When the Supreme Court takes up the question on Tuesday of whether the Trump administration may add a question about citizenship to the census, more will be on the line than the integrity of the coming population count and possible shifts in congressional representation and federal dollars to the states. The case will also be a revealing test for the Roberts court and the oft-stated commitment of its conservative justices to political neutrality and the rule of law.
The case centers on the decision by Commerce Secretary Wilbur Ross, announced in March 2018, to add a citizenship question to the short-form census questionnaire sent to most American households once every 10 years. For reasons he has never explained, Mr. Ross has steadfastly pushed to add this question even though the Census Bureau’s own experts say it would result in a roughly 5 percent drop in responses and increased inaccuracy in the population count.
Remarkably, nothing in the regulatory record contradicts this set of facts, as three Federal District Court judges have found. Mr. Ross’s goal may be to strip congressional seats and federal money from states with large noncitizen populations — most of which are blue states — but that would be illegal. The census must measure total population as accurately as possible, without regard to citizenship status. Those numbers are then used to calculate the number of seats each state is entitled to in the House of Representatives.
The Constitution and federal laws guide the census process. Although the government in the past included a question on citizenship, since 1960 no citizenship question has appeared on the short-form census because of concerns about undercounting and inaccuracies. Then in 1976, Congress passed a law that discouraged adding questions. But President Trump and Secretary Ross reversed course.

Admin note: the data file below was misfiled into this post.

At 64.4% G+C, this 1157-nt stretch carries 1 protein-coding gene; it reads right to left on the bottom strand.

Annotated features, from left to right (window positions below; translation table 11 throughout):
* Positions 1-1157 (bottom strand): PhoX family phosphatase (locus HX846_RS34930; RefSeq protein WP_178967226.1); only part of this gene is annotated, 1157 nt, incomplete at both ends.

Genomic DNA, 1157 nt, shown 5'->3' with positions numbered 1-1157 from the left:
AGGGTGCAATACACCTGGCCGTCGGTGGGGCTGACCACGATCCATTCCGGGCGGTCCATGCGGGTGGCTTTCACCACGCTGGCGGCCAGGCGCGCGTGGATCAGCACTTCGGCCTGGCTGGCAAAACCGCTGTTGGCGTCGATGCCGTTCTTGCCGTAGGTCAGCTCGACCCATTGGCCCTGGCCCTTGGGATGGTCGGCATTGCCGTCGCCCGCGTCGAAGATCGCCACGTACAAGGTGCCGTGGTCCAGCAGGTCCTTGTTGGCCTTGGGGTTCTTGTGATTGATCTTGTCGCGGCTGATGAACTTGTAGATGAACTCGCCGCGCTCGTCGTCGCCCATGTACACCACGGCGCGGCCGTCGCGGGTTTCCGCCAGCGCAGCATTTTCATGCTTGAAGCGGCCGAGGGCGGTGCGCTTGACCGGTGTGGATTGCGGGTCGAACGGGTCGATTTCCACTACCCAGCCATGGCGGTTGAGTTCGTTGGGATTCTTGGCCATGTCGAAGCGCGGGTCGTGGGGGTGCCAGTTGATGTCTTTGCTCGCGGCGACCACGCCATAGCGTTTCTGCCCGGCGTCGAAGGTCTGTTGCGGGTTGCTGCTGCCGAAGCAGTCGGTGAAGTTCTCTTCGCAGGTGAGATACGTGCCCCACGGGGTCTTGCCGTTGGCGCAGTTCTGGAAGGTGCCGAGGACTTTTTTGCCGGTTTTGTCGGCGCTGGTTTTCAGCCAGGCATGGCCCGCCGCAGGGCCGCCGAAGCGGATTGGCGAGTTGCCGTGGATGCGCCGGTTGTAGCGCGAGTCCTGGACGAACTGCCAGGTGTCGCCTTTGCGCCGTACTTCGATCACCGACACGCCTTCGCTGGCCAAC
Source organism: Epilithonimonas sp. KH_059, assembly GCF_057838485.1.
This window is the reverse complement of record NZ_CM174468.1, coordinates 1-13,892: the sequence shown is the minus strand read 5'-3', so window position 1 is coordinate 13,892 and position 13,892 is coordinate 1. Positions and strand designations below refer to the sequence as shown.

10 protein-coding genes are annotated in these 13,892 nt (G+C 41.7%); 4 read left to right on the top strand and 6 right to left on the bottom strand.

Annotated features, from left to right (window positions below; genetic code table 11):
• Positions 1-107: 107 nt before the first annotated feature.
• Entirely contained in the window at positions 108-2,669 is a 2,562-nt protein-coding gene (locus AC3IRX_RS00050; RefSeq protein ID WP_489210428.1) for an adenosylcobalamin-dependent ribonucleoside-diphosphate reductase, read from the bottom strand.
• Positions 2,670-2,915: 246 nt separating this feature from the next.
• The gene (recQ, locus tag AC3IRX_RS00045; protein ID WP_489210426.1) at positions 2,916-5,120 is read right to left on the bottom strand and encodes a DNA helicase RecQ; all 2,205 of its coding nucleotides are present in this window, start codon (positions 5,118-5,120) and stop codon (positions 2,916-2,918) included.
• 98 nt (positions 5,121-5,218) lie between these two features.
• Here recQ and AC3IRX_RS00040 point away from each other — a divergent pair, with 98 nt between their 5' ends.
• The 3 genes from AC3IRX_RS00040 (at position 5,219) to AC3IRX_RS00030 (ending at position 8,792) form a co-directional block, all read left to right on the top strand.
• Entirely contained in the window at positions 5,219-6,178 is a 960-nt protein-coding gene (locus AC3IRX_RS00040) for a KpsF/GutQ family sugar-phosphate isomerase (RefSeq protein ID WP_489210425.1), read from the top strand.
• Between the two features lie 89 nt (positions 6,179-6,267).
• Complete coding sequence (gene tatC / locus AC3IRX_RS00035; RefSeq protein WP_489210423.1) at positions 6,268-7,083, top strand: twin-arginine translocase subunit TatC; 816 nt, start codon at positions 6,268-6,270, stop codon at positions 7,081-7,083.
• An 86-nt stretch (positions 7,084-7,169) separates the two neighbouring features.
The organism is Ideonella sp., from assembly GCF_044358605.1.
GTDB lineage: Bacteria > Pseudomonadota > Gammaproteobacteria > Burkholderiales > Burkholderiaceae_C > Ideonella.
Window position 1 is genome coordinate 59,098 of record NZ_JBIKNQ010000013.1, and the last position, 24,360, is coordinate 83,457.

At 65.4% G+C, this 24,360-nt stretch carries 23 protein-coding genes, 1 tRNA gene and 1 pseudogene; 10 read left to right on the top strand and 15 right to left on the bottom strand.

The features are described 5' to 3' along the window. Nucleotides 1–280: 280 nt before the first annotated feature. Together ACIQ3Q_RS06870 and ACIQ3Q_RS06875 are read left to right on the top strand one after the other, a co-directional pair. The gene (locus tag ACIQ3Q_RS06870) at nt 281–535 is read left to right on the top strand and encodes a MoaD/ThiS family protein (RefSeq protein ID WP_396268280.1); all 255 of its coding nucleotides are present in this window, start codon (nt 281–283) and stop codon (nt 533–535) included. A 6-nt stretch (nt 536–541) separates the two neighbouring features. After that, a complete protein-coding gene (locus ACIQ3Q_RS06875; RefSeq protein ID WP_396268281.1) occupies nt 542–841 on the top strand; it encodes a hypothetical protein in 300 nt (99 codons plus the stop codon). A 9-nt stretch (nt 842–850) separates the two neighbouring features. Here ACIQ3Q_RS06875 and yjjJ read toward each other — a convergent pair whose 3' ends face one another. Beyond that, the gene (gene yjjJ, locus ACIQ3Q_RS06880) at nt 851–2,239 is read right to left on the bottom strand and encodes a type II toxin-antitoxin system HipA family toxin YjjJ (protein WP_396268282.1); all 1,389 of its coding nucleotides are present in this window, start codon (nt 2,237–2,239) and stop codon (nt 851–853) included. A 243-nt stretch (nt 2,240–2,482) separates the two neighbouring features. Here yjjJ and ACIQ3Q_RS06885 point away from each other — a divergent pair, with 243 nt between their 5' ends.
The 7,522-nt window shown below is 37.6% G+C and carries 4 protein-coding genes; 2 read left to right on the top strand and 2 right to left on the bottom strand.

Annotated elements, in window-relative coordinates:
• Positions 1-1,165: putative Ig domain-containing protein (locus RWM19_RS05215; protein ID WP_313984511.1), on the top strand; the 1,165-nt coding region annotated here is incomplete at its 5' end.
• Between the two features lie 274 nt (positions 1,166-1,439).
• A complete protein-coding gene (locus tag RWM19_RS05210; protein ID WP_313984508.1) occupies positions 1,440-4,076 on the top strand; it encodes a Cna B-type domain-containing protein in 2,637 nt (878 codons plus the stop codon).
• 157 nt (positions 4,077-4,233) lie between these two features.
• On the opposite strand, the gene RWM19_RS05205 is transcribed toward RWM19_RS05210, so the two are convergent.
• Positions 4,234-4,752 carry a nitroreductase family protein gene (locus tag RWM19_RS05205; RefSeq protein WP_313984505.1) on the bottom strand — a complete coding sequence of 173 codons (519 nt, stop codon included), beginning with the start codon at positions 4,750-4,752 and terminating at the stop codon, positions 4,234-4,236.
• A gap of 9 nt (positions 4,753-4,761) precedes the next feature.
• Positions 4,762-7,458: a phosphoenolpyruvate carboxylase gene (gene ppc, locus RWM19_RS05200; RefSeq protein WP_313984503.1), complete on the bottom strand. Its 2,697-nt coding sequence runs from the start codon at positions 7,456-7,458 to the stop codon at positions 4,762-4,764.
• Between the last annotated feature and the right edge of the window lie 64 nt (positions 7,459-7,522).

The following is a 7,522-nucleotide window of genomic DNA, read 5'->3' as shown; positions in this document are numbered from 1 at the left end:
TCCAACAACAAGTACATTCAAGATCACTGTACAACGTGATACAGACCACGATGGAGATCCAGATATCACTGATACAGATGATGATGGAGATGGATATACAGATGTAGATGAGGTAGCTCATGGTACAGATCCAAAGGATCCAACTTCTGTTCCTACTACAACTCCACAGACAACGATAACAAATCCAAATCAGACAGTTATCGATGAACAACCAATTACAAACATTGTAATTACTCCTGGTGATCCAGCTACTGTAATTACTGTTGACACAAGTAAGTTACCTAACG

The legal problem, as the trial judges found, was that the addition of the citizenship question followed a flawed administrative process, disregarded contrary data and advice from the Census Bureau and was justified with inaccurate, false or pretextual reasoning.
Secretary Ross’s action violated three mandates from Congress. First, the government must use alternative data sources before adding questions to a census questionnaire to acquire the information. Second, Congress required Mr. Ross to review any changes with Congress three years before the census. He failed to meet that deadline. Third, agency officials cannot act arbitrarily and without a factual basis, as Mr. Ross did.
Perhaps as a result of those failures in the agency’s decision-making, lawyers for the Trump administration have asked the Supreme Court to, in effect, look the other way. They have challenged the right of New York and other states and municipalities to bring the lawsuit, despite court precedent calling for “special solicitude” for state litigants. They say claims of harm are speculative and defy “logic,” though the agency’s own experts have warned of an inaccurate count if the question is included. The administration’s lawyers even argue that adding the question is within the discretion of the Commerce Department and not subject to review by the courts. But abundant case law says courts should review administrative actions to ensure conformity with congressional requirements. Here, governing law makes an accurate population count the priority and strongly directs the commerce secretary to avoid additional questions “to the maximum extent possible.”
An avalanche of Supreme Court law establishes that agencies like the Department of Commerce can act only as authorized by governing law. They often can adjust their policies, but they must provide “good reasons” and point to relevant law, facts and data, as Justices Antonin Scalia and Anthony Kennedy each wrote in influential court opinions that traced backed to foundational 1980s law rejecting unjustified deregulation of car safety. These cases affirm fundamental principles of the rule of law. In essence, agencies cannot disregard the law or make things up.